Intensive Topic Readings/Activities 1 Introduction to Foresight Slaughter, RA, 2006. “Why your organisation’s view of the future is wrong”
Slaughter, R 2005 ‘Futures Concepts’ in Slaughter, R, Inayatullah, S & Ramos, J (eds), The knowledge base of futures studies, CD-ROM, Professional edn, Foresight International, Brisbane.
Hayward, P., Voros, J. and Morrow, R. 2012. “Foresight education in Australia: time for a hybrid model?”, Futures, Vol. 44, no. 2 (Mar 2012), pp. 181-188.
Bussey, M 2014 ‘Concepts and effects: ordering and practice in foresight’, foresight, Vol. 16 Iss: 1, pp.1 – 16 DOI: 10.1108/FS-04-2013-0017
Integral Perspectives on Emerging Technologies The Economist, 2014, ‘ The onrushing wave’ The future of jobs, The Economist, 18 January. http://www.economist.com/news/briefing/21594264-previous-technological-innovation-has-always-delivered-more-long-run-employment-not-less
Lapowsky, I 2014. ‘The Next Big Thing You Missed: The Quest to Give Computers the Power of Imagination’, Wired, 22 April. http://www.wired.com/2014/04/vicarious-ai-imagination/
Smith, Mrs, 2014. ‘Quantified Us’, Medium, updated 12 April. https://medium.com/p/bfd8a31df86
Joy, B 2000, ‘Why the future doesn’t need us’, Wired, iss. 8.04, http://www.wired.com/wired/archive/8.04/joy_pr.html accessed 17 August 2008.
Schell, J 2010, Design Outside the Box, Presentation at DICE, Las Vegas Nevada, February, http://www.g4tv.com/videos/44277/dice-2010-design-outside-the-box-presentation/
Atala, A 2011, Printing a Human Kidney, Presentation at TED, Long Beach California, March, http://www.ted.com/talks/anthony_atala_printing_a_human_kidney.html
Wilber, K 2005 ‘Introduction to Integral Theory and Practice: IOS Basic and the AQAL Map’ in Slaughter, R, Inayatullah, S & Ramos, J (eds), The knowledge base of futures studies, CD-ROM, Professional edn, Foresight International, Brisbane.
Collins, T & Hines, A. 2010. “The Evolution of Integral Futures: A status update”, World Future Review, June-July, pp. 5-16.
2 Worldviews & Levels of Adult Development Rooke, D and Torbert, W. 2005. “Seven transformations of Leadership”, Harvard Business Review, April. http://hbr.org/2005/04/seven-transformations-of-leadership/ar/1
Hayward, P, 2003. “Resolving the moral impediments to Foresight Action”, first published in Foresight, Vol 5, No. 1, pp4-10,
Brown, B, 2013. ‘The Future of Leadership for Conscious Capitalism’, Meta Integral
Voros, J 2003, ‘A generic foresight process framework’ Foresight, vol. 5, iss 3, pp. 10-21
Inayatullah, S (ed), 2004. ‘Introduction to the Reader’, The Causal Layered Analysis (CLA) Reader, Tamkang University Press
3 Foresight in social change Inayatullah, S 2008. ‘Six pillars: futures thinking for transforming’, Foresight, vol 10, no. 1, pp4-21.
Ramos, JM & O’Connor, A. 2004. ‘From social foresight to social entrepreneurship: pathways to sustainability’ presented at AGSE-Babson Research Exchange, Melbourne Australia.
Van Pragg, CM 1999. ‘Some classic views on entrepreneurship’, De Economist, vol. 147, no. 3, pp. 311-355.
Morrow, R. 2005. ‘Hope, Entrepreneurship & Foresight’, Paper submitted to the ERE Entrepreneurship Exchange Auckland, http://www.pspl.com.au/ideas-written-down/hope-theory/hope-entrepreneurship-and-foresight/
4 Images of the Future Heath C & Heath, D, 2007. Made to Stick Ch 1. Random House. http://www.heathbrothers.com/madetostick/chapterone.php
Jarratt, Jennifer & Mahaffie, John, 2009. "Reframing the future", Journal of Futures Studies, May.
P.J. Beers, PJ., Veldkamp, A., Hermans, F., van Apeldoorn, D., Vervoort, JM. And Kok, K. 2010 “Future sustainability and images“, Futures Volume 42, Issue 7, September, Pages 723–732, http://dx.doi.org/10.1016/j.futures.2010.04.017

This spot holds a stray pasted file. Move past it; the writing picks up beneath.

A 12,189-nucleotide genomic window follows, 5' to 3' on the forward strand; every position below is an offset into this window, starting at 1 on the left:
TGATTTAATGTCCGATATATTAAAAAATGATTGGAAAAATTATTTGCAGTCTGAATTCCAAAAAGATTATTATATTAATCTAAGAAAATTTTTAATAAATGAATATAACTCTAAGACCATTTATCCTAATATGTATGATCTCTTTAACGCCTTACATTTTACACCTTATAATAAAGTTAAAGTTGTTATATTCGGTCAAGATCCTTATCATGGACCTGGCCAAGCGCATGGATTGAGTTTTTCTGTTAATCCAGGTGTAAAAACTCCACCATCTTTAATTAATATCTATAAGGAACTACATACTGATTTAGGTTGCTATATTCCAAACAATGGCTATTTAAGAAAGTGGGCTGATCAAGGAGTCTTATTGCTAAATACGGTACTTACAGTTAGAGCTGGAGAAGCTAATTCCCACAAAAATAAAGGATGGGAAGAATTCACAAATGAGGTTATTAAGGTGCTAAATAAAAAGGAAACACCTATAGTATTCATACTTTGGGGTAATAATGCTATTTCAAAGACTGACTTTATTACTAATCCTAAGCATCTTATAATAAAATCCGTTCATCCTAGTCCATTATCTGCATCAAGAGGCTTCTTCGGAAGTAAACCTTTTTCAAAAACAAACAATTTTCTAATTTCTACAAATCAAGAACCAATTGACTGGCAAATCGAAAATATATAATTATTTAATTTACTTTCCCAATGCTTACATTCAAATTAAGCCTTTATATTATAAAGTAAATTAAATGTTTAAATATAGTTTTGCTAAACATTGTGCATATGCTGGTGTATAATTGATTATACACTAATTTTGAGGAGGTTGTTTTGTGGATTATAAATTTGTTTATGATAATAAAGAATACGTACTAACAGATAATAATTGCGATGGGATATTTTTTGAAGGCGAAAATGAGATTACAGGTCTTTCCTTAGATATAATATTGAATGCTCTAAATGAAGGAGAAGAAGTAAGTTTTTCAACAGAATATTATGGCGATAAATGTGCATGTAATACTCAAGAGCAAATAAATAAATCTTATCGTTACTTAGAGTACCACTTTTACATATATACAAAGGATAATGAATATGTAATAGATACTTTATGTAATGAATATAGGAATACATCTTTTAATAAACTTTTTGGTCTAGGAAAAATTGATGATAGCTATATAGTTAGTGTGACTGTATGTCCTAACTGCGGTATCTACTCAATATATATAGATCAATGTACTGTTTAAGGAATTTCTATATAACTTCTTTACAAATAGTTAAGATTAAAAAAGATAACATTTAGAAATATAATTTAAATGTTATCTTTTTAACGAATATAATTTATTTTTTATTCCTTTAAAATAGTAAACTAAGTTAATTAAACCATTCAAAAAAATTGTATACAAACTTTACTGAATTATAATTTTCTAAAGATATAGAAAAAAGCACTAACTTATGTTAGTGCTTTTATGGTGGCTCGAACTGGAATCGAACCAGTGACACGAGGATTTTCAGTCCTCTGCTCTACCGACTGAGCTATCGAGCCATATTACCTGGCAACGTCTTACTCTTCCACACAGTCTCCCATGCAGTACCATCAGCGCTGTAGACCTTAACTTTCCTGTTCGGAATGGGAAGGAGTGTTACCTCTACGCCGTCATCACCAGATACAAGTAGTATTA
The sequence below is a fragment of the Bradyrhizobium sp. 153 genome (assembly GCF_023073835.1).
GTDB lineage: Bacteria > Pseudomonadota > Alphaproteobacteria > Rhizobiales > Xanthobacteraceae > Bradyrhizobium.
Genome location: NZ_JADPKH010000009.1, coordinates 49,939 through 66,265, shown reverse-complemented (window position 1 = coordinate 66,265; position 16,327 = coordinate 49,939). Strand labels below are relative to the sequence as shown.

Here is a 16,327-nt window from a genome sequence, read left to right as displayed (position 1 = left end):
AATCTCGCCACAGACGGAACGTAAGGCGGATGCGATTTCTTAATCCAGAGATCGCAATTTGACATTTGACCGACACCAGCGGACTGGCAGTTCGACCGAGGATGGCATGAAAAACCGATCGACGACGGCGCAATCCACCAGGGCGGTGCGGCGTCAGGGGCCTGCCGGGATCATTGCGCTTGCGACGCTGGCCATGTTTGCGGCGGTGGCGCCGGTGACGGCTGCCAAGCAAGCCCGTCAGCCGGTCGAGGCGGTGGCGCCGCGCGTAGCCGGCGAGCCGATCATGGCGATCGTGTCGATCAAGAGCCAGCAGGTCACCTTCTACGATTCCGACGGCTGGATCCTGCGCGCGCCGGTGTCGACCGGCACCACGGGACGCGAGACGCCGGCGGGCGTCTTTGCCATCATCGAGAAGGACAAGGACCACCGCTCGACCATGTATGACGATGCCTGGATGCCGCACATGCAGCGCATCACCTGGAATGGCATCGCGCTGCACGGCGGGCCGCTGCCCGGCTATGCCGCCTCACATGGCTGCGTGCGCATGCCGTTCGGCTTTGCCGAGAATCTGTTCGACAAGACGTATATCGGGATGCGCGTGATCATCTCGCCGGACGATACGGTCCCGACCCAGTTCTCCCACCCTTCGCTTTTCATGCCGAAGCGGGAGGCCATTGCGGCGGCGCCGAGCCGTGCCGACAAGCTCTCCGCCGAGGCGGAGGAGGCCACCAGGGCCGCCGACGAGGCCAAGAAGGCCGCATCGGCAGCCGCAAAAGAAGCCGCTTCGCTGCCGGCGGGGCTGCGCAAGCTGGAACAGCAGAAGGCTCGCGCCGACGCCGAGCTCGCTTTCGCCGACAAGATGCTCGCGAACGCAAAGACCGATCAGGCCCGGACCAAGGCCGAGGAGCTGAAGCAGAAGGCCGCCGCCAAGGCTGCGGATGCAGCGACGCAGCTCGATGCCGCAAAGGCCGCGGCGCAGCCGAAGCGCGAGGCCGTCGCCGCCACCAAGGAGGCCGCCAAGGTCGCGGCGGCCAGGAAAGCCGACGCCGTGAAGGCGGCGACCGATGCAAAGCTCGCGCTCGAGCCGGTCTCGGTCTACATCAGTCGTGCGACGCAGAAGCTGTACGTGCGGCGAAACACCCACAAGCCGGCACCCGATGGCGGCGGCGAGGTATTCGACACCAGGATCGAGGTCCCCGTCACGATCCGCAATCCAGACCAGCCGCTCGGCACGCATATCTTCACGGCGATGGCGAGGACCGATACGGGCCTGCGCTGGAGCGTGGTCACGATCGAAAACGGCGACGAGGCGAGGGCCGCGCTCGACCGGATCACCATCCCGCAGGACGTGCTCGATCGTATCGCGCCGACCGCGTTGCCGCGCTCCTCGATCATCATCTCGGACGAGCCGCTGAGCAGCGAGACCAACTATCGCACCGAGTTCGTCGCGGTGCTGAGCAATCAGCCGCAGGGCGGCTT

Alford K, Cork, S, Finnigan, J, Grigg, N, Fulton, B and Raupach, M, 2014. /The Challenges of Living Scenarios for Australia in 2050’, Journal of Futures Studies, vol. 18 iss. 3, March, pp 115-126. http://www.jfs.tku.edu.tw/18-3/R01.pdf
Nuland, S 2003, On Hope, Presentation at TED, California, February, http://www.ted.com/talks/lang/eng/sherwin_nuland_on_hope.html
Purpose & Mindfulness Issacs, W 2012. ‘Accessing Genuine Dialogue’, The Watercooler, vol 6, iss 4, July/August,
Scharmer, CO 2007, ‘The journey to ‘U’’, Ch 2 in Theory U: Leading from the future as it emerges, in SoL, USA, pp. 27-47.
5 Applying foresight to entrepreneurship (example) Bornstein, David 2007. ‘The light in my head went on’, Ch 3 in How to change the world: Social entrepreneurs and the power of new ideas, Oxford University Press, New York, pp 21-40.
The University's policy on Assessment for Coursework Programs is based on the following four principles:
- Assessment must encourage and reinforce learning.
- Assessment must enable robust and fair judgements about student performance.
- Assessment practices must be fair and equitable to students and give them the opportunity to demonstrate what they have learned.
- Assessment must maintain academic standards.
An overview of the course assessment appears in the following Table. Details appear in the following section:
# Assessment Length Weighting Due Date Learning Outcomes 1a Online sharing – Cognitive Bias Min 500 words plus image and responses 10% plus 5% interaction See MyUni 1, 3, 4 1b Online sharing – Futures Perspectives Min 500 words plus responses 10% plus 5% interaction See MyUni 2, 3 1c Online sharing – Reflection Min 500 words 10% See MyUni 1-5 2 Group oral presentation on
case study analysis
20 min presentation + 5 min Q&A 20% See MyUni 3, 5 3 Long applied assignment 3,000 words 40% See MyUni 1, 2, 3, 5 Total 100%
Assessment Related Requirements
Students must complete all course assessment requirements and must attend lectures to be eligible to pass the course.
Course results are subject to moderation by the ECIC Board of Examiners
Assessment DetailAssessment 1: Discussion in online forums
Submission Details: Online Forums in MyUni
There are three online submission topics as follows:
a. Design an image that depicts a cognitive bias and how foresight might combat this, plus with a short description.
Initial post: 10% plus 5% for interaction.
b. Find and share an online article about a future idea along with your short response on the strengths and weakness of the article.